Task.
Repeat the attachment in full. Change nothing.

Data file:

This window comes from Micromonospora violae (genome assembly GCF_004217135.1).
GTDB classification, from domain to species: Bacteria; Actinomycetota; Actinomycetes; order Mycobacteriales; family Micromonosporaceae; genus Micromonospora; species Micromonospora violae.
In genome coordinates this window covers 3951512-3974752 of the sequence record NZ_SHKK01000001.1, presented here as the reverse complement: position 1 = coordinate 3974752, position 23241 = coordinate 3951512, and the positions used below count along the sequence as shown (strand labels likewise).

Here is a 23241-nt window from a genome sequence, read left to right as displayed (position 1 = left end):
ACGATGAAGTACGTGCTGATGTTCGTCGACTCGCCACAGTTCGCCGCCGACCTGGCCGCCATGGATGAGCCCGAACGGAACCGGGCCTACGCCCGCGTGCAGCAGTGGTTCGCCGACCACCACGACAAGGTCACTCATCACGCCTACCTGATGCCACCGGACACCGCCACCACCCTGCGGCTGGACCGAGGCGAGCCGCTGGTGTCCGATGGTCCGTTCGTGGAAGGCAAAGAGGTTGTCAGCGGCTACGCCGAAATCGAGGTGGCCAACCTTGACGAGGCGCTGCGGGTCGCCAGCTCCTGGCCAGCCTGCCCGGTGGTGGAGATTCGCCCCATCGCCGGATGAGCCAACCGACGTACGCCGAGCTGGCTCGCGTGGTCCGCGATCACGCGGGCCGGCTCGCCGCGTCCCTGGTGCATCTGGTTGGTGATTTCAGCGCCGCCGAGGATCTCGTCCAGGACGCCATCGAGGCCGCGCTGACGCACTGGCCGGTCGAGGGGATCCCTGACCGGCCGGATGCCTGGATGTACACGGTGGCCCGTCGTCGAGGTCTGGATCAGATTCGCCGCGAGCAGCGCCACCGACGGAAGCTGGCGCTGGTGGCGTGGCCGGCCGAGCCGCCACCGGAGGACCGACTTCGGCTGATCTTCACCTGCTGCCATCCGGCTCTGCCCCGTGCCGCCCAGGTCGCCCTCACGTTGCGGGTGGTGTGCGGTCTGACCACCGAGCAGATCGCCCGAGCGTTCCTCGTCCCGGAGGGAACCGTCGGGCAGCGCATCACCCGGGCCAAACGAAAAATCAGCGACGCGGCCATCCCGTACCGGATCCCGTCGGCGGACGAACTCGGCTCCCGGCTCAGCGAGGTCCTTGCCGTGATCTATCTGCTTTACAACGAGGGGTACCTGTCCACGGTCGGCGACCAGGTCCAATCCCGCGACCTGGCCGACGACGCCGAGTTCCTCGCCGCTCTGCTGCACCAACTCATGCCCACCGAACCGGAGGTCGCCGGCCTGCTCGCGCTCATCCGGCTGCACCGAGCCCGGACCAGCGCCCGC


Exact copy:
This window comes from Micromonospora violae (genome assembly GCF_004217135.1).
GTDB classification, from domain to species: Bacteria; Actinomycetota; Actinomycetes; order Mycobacteriales; family Micromonosporaceae; genus Micromonospora; species Micromonospora violae.
In genome coordinates this window covers 3951512-3974752 of the sequence record NZ_SHKK01000001.1, presented here as the reverse complement: position 1 = coordinate 3974752, position 23241 = coordinate 3951512, and the positions used below count along the sequence as shown (strand labels likewise).

Here is a 23241-nt window from a genome sequence, read left to right as displayed (position 1 = left end):
ACGATGAAGTACGTGCTGATGTTCGTCGACTCGCCACAGTTCGCCGCCGACCTGGCCGCCATGGATGAGCCCGAACGGAACCGGGCCTACGCCCGCGTGCAGCAGTGGTTCGCCGACCACCACGACAAGGTCACTCATCACGCCTACCTGATGCCACCGGACACCGCCACCACCCTGCGGCTGGACCGAGGCGAGCCGCTGGTGTCCGATGGTCCGTTCGTGGAAGGCAAAGAGGTTGTCAGCGGCTACGCCGAAATCGAGGTGGCCAACCTTGACGAGGCGCTGCGGGTCGCCAGCTCCTGGCCAGCCTGCCCGGTGGTGGAGATTCGCCCCATCGCCGGATGAGCCAACCGACGTACGCCGAGCTGGCTCGCGTGGTCCGCGATCACGCGGGCCGGCTCGCCGCGTCCCTGGTGCATCTGGTTGGTGATTTCAGCGCCGCCGAGGATCTCGTCCAGGACGCCATCGAGGCCGCGCTGACGCACTGGCCGGTCGAGGGGATCCCTGACCGGCCGGATGCCTGGATGTACACGGTGGCCCGTCGTCGAGGTCTGGATCAGATTCGCCGCGAGCAGCGCCACCGACGGAAGCTGGCGCTGGTGGCGTGGCCGGCCGAGCCGCCACCGGAGGACCGACTTCGGCTGATCTTCACCTGCTGCCATCCGGCTCTGCCCCGTGCCGCCCAGGTCGCCCTCACGTTGCGGGTGGTGTGCGGTCTGACCACCGAGCAGATCGCCCGAGCGTTCCTCGTCCCGGAGGGAACCGTCGGGCAGCGCATCACCCGGGCCAAACGAAAAATCAGCGACGCGGCCATCCCGTACCGGATCCCGTCGGCGGACGAACTCGGCTCCCGGCTCAGCGAGGTCCTTGCCGTGATCTATCTGCTTTACAACGAGGGGTACCTGTCCACGGTCGGCGACCAGGTCCAATCCCGCGACCTGGCCGACGACGCCGAGTTCCTCGCCGCTCTGCTGCACCAACTCATGCCCACCGAACCGGAGGTCGCCGGCCTGCTCGCGCTCATCCGGCTGCACCGAGCCCGGACCAGCGCCCGC